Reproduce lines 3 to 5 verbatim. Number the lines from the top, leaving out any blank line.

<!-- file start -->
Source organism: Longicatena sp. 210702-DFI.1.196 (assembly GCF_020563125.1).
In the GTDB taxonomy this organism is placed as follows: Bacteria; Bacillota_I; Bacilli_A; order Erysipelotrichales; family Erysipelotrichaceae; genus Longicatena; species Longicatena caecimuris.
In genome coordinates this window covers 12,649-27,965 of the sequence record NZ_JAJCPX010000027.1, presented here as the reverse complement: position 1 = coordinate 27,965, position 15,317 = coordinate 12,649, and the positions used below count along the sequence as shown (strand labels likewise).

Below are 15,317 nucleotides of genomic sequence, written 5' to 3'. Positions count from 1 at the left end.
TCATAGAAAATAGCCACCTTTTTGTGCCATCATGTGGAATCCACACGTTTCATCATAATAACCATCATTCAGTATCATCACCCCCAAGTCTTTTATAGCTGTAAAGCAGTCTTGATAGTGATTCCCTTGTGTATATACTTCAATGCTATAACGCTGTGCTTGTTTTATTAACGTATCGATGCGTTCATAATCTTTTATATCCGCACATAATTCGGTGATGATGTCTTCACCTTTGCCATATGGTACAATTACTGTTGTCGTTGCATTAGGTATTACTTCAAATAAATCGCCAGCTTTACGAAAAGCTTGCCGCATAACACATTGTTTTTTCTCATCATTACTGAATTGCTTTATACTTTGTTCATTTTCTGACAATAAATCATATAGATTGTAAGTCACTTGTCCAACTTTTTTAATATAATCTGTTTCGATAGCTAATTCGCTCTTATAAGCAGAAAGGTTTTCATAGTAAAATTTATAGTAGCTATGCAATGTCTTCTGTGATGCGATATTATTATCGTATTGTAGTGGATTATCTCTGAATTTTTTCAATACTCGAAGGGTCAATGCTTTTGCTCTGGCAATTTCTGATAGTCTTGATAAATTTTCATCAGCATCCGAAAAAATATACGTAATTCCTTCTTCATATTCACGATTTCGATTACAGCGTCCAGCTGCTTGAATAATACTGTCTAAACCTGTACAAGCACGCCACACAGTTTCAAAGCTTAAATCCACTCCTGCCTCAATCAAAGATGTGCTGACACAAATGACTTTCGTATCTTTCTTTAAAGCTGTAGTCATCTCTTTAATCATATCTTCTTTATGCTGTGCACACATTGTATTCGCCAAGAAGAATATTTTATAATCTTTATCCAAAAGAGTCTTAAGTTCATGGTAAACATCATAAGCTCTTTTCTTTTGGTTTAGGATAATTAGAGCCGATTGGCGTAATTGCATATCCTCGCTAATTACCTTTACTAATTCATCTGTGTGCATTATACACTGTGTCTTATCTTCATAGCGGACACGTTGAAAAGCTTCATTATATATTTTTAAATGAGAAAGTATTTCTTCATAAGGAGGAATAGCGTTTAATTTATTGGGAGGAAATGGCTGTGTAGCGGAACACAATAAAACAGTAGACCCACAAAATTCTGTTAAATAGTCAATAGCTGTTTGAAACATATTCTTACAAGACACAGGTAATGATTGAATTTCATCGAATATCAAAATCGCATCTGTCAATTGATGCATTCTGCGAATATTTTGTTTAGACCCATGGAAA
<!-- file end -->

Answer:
In genome coordinates this window covers 12,649-27,965 of the sequence record NZ_JAJCPX010000027.1, presented here as the reverse complement: position 1 = coordinate 27,965, position 15,317 = coordinate 12,649, and the positions used below count along the sequence as shown (strand labels likewise).

Below are 15,317 nucleotides of genomic sequence, written 5' to 3'. Positions count from 1 at the left end.
TCATAGAAAATAGCCACCTTTTTGTGCCATCATGTGGAATCCACACGTTTCATCATAATAACCATCATTCAGTATCATCACCCCCAAGTCTTTTATAGCTGTAAAGCAGTCTTGATAGTGATTCCCTTGTGTATATACTTCAATGCTATAACGCTGTGCTTGTTTTATTAACGTATCGATGCGTTCATAATCTTTTATATCCGCACATAATTCGGTGATGATGTCTTCACCTTTGCCATATGGTACAATTACTGTTGTCGTTGCATTAGGTATTACTTCAAATAAATCGCCAGCTTTACGAAAAGCTTGCCGCATAACACATTGTTTTTTCTCATCATTACTGAATTGCTTTATACTTTGTTCATTTTCTGACAATAAATCATATAGATTGTAAGTCACTTGTCCAACTTTTTTAATATAATCTGTTTCGATAGCTAATTCGCTCTTATAAGCAGAAAGGTTTTCATAGTAAAATTTATAGTAGCTATGCAATGTCTTCTGTGATGCGATATTATTATCGTATTGTAGTGGATTATCTCTGAATTTTTTCAATACTCGAAGGGTCAATGCTTTTGCTCTGGCAATTTCTGATAGTCTTGATAAATTTTCATCAGCATCCGAAAAAATATACGTAATTCCTTCTTCATATTCACGATTTCGATTACAGCGTCCAGCTGCTTGAATAATACTGTCTAAACCTGTACAAGCACGCCACACAGTTTCAAAGCTTAAATCCACTCCTGCCTCAATCAAAGATGTGCTGACACAAATGACTTTCGTATCTTTCTTTAAAGCTGTAGTCATCTCTTTAATCATATCTTCTTTATGCTGTGCACACATTGTATTCGCCAAGAAGAATATTTTATAATCTTTATCCAAAAGAGTCTTAAGTTCATGGTAAACATCATAAGCTCTTTTCTTTTGGTTTAGGATAATTAGAGCCGATTGGCGTAATTGCATATCCTCGCTAATTACCTTTACTAATTCATCTGTGTGCATTATACACTGTGTCTTATCTTCATAGCGGACACGTTGAAAAGCTTCATTATATATTTTTAAATGAGAAAGTATTTCTTCATAAGGAGGAATAGCGTTTAATTTATTGGGAGGAAATGGCTGTGTAGCGGAACACAATAAAACAGTAGACCCACAAAATTCTGTTAAATAGTCAATAGCTGTTTGAAACATATTCTTACAAGACACAGGTAATGATTGAATTTCATCGAATATCAAAATCGCATCTGTCAATTGATGCATTCTGCGAATATTTTGTTTAGACCCATGGAAA